List of Canadian Monarchs

List Of Canadian Monarchs

This page lists those monarchs who have reigned over what is now Canada. In the history of monarchy in Canada, three different crowns have ruled over the country. The first two were the crowns of France and the crown of the United Kingdom (and previously, the united crowns of England and Scotland). The third is the independent crown of Canada, which since Confederation 1867 has been deemed to have become a kingdom in its own right.

While Canada became self-governing Dominion within the British Empire in 1867, the concept of the state being fully independent, and sharing a sovereign with the United Kingdom and other Commonwealth realms, did not emerge until the passage of the Statute of Westminster in 1931. Since that time, the Canadian Crown has been recognized as legally distinct from the crowns of the other Commonwealth realms, meaning that Canada is a kingdom in its own right with a distinct national monarch. Still, though the term King of Canada was used as early as the beginning of the reign of George VI, it was not until 1953 that the style was made official; Elizabeth II was the first monarch to be separately proclaimed as Queen of Canada, by the Royal Style and Titles Act.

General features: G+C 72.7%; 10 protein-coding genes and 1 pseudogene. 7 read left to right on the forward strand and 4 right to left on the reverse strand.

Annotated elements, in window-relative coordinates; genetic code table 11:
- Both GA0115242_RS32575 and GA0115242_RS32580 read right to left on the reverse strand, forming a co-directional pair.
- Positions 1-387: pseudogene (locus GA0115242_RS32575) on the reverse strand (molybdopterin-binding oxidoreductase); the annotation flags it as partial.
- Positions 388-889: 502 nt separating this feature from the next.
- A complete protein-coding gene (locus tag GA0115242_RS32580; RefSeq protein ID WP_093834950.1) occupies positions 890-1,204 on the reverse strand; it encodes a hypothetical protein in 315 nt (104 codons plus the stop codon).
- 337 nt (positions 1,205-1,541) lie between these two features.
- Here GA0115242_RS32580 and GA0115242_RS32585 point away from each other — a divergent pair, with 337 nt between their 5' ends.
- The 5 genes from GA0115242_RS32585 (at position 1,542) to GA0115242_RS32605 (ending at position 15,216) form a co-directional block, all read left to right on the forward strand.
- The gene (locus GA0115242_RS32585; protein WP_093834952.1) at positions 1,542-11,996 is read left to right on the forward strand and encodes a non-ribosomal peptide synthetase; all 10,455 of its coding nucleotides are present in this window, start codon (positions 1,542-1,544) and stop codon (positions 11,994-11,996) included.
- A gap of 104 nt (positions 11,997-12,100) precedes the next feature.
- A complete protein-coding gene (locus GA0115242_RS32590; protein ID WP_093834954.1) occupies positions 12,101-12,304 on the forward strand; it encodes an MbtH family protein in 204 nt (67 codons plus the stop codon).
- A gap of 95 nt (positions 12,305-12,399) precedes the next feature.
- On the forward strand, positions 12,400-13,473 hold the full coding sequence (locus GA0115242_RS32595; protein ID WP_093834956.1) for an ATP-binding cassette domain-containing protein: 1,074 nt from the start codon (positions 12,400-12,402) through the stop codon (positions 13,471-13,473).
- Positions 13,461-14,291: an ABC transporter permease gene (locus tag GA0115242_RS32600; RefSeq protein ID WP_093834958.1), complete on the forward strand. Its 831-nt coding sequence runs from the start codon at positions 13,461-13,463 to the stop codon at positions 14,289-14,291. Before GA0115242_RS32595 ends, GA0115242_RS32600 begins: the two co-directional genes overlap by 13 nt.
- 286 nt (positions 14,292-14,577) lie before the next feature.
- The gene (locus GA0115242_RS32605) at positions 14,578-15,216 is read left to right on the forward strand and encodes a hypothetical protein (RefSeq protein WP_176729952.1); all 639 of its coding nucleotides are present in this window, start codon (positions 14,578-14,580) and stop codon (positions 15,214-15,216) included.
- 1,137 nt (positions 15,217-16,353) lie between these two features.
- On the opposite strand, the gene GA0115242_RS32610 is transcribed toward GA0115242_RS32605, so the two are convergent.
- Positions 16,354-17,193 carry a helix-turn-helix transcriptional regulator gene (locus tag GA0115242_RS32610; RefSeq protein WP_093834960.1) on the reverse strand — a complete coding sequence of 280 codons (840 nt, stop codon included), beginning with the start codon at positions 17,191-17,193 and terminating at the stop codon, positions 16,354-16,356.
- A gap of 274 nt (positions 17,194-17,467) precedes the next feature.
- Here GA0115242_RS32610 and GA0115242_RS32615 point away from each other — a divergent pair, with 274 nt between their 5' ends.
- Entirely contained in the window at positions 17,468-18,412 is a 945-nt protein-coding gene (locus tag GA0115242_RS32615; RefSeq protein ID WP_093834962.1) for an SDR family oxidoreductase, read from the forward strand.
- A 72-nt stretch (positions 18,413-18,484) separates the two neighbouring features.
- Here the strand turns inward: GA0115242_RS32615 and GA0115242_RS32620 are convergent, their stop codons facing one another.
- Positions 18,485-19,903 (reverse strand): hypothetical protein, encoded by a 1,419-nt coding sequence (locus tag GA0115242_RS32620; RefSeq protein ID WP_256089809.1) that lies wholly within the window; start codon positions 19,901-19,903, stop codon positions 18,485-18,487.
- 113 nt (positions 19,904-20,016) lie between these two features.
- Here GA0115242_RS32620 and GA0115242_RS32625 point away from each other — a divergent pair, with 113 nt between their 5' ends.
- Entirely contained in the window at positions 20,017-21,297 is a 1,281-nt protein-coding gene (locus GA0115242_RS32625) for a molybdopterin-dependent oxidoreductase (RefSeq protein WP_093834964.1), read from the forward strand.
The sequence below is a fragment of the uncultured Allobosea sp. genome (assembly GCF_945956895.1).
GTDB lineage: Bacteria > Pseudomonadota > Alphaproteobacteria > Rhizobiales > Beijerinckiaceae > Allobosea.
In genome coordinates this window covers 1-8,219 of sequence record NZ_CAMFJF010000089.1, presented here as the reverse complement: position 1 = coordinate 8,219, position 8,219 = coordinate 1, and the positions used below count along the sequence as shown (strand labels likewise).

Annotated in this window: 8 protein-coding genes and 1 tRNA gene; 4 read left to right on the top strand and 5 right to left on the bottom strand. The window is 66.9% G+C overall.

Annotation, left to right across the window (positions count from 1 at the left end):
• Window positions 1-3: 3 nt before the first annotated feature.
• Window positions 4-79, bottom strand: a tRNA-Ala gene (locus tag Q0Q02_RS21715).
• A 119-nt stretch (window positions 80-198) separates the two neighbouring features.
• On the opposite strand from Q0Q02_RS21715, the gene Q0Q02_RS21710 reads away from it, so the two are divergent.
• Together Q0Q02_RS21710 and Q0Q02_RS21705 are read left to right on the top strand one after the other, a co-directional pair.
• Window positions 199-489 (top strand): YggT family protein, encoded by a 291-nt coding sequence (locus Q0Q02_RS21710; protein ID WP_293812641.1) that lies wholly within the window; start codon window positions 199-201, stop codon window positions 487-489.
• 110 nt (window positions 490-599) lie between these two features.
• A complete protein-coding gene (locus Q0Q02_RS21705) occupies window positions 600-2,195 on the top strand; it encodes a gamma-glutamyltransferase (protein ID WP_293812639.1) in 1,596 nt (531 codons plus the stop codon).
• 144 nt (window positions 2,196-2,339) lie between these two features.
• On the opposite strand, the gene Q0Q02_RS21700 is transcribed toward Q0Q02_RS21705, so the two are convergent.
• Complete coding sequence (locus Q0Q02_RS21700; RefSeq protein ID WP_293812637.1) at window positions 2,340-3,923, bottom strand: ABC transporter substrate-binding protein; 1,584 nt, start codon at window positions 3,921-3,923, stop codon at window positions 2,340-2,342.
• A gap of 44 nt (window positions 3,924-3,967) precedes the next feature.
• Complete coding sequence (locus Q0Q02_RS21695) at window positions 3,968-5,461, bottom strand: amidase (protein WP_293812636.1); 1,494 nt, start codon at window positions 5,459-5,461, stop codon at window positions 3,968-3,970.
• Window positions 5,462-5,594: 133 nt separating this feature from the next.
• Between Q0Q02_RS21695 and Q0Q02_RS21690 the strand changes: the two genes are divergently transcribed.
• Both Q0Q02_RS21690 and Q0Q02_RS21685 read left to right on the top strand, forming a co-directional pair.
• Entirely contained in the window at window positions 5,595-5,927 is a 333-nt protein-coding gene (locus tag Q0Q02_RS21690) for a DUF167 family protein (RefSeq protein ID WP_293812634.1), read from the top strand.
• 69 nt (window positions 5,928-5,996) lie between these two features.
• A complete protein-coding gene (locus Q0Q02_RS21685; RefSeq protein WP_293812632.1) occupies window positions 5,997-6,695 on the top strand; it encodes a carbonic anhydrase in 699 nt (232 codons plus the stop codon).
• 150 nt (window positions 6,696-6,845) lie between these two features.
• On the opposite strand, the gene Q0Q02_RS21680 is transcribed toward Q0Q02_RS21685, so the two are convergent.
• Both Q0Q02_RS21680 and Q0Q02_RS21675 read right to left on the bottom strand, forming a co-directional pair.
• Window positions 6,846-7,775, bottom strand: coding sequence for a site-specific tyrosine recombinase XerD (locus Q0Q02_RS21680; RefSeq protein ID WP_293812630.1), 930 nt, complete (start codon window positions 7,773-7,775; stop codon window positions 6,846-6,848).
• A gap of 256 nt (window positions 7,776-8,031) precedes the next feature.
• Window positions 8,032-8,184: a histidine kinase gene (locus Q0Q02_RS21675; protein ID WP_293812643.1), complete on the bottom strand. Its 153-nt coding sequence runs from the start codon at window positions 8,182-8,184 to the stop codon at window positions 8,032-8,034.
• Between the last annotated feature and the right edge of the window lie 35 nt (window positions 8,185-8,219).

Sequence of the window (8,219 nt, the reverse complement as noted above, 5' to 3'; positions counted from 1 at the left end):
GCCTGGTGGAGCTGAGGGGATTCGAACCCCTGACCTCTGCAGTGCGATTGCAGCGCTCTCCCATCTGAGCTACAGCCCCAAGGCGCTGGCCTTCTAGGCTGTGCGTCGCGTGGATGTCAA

Read more about List Of Canadian Monarchs:  Monarchs of The Canadian Confederation (1867-present)

Famous quotes containing the words list of, list, canadian and/or monarchs:

    Shea—they call him Scholar Jack—
    Went down the list of the dead.
    Officers, seamen, gunners, marines,
    The crews of the gig and yawl,
    The bearded man and the lad in his teens,
    Carpenters, coal-passers—all.
    Joseph I. C. Clarke (1846–1925)

    Lovers, forget your love,
    And list to the love of these,
    She a window flower,
    And he a winter breeze.
    Robert Frost (1874–1963)

    We’re definite in Nova Scotia—’bout things like ships ... and fish, the best in the world.
    John Rhodes Sturdy, Canadian screenwriter. Richard Rossen. Joyce Cartwright (Ella Raines)

    There was about all the Romans a heroic tone peculiar to ancient life. Their virtues were great and noble, and these virtues made them great and noble. They possessed a natural majesty that was not put on and taken off at pleasure, as was that of certain eastern monarchs when they put on or took off their garments of Tyrian dye. It is hoped that this is not wholly lost from the world, although the sense of earthly vanity inculcated by Christianity may have swallowed it up in humility.
    Herman Melville (1819–1891)